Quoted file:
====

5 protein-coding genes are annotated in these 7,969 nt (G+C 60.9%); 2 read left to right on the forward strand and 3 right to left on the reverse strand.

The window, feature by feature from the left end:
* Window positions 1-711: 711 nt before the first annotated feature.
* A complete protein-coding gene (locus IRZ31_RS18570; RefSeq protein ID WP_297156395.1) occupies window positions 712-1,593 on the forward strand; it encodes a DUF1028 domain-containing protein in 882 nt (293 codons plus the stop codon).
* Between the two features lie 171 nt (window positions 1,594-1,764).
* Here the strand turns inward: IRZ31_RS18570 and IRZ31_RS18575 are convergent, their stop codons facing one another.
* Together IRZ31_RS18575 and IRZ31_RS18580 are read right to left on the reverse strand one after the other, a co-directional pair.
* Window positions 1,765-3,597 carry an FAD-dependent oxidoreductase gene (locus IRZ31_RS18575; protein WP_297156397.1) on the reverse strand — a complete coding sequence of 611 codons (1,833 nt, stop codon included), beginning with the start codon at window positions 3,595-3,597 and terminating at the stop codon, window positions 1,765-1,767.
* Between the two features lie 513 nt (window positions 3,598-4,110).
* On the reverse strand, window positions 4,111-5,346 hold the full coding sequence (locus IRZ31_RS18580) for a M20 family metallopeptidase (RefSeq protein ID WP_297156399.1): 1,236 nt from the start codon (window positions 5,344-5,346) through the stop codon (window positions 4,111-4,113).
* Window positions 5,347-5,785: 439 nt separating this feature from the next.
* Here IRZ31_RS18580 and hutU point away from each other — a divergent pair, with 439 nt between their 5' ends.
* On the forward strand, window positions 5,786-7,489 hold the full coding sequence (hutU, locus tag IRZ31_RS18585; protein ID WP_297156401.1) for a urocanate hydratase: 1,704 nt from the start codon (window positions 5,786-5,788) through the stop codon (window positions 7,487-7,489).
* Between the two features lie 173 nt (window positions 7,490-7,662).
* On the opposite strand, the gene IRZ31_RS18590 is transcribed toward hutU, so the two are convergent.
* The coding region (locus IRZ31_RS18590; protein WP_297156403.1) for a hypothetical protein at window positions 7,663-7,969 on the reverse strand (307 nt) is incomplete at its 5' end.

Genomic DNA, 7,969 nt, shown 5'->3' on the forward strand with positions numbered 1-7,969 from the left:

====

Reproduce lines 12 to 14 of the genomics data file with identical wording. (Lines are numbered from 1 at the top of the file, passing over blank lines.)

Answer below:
* Here IRZ31_RS18580 and hutU point away from each other — a divergent pair, with 439 nt between their 5' ends.
* On the forward strand, window positions 5,786-7,489 hold the full coding sequence (hutU, locus tag IRZ31_RS18585; protein ID WP_297156401.1) for a urocanate hydratase: 1,704 nt from the start codon (window positions 5,786-5,788) through the stop codon (window positions 7,487-7,489).
* Between the two features lie 173 nt (window positions 7,490-7,662).